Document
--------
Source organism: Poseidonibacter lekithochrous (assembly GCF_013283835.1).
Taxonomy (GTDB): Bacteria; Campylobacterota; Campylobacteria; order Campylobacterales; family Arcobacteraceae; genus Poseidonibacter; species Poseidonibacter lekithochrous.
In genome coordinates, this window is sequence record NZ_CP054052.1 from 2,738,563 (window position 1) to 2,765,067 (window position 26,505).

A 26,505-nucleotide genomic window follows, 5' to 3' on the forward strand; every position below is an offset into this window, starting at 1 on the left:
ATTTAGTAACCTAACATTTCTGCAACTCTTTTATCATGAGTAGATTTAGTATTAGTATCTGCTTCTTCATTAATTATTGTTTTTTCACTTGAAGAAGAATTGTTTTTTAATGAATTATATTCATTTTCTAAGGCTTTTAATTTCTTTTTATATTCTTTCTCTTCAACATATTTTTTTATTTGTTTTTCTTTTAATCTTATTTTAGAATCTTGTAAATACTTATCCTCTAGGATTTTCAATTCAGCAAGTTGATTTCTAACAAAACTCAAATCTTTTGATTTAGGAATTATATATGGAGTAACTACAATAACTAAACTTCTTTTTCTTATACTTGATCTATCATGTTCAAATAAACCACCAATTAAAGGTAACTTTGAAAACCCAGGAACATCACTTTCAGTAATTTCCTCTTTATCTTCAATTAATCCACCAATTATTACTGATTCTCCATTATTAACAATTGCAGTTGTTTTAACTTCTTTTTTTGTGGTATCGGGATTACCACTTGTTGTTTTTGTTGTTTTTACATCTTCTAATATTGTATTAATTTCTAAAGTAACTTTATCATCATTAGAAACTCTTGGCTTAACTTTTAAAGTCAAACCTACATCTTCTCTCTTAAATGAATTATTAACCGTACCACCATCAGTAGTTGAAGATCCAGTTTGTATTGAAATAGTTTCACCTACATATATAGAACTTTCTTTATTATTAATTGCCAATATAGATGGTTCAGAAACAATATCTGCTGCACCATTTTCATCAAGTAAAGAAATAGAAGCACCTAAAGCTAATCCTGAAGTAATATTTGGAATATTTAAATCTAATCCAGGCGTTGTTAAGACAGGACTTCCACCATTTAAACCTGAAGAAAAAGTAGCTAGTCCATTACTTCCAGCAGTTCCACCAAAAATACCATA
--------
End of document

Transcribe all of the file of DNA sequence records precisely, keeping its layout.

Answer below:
Source organism: Poseidonibacter lekithochrous (assembly GCF_013283835.1).
Taxonomy (GTDB): Bacteria; Campylobacterota; Campylobacteria; order Campylobacterales; family Arcobacteraceae; genus Poseidonibacter; species Poseidonibacter lekithochrous.
In genome coordinates, this window is sequence record NZ_CP054052.1 from 2,738,563 (window position 1) to 2,765,067 (window position 26,505).

A 26,505-nucleotide genomic window follows, 5' to 3' on the forward strand; every position below is an offset into this window, starting at 1 on the left:
ATTTAGTAACCTAACATTTCTGCAACTCTTTTATCATGAGTAGATTTAGTATTAGTATCTGCTTCTTCATTAATTATTGTTTTTTCACTTGAAGAAGAATTGTTTTTTAATGAATTATATTCATTTTCTAAGGCTTTTAATTTCTTTTTATATTCTTTCTCTTCAACATATTTTTTTATTTGTTTTTCTTTTAATCTTATTTTAGAATCTTGTAAATACTTATCCTCTAGGATTTTCAATTCAGCAAGTTGATTTCTAACAAAACTCAAATCTTTTGATTTAGGAATTATATATGGAGTAACTACAATAACTAAACTTCTTTTTCTTATACTTGATCTATCATGTTCAAATAAACCACCAATTAAAGGTAACTTTGAAAACCCAGGAACATCACTTTCAGTAATTTCCTCTTTATCTTCAATTAATCCACCAATTATTACTGATTCTCCATTATTAACAATTGCAGTTGTTTTAACTTCTTTTTTTGTGGTATCGGGATTACCACTTGTTGTTTTTGTTGTTTTTACATCTTCTAATATTGTATTAATTTCTAAAGTAACTTTATCATCATTAGAAACTCTTGGCTTAACTTTTAAAGTCAAACCTACATCTTCTCTCTTAAATGAATTATTAACCGTACCACCATCAGTAGTTGAAGATCCAGTTTGTATTGAAATAGTTTCACCTACATATATAGAACTTTCTTTATTATTAATTGCCAATATAGATGGTTCAGAAACAATATCTGCTGCACCATTTTCATCAAGTAAAGAAATAGAAGCACCTAAAGCTAATCCTGAAGTAATATTTGGAATATTTAAATCTAATCCAGGCGTTGTTAAGACAGGACTTCCACCATTTAAACCTGAAGAAAAAGTAGCTAGTCCATTACTTCCAGCAGTTCCACCAAAAATACCATA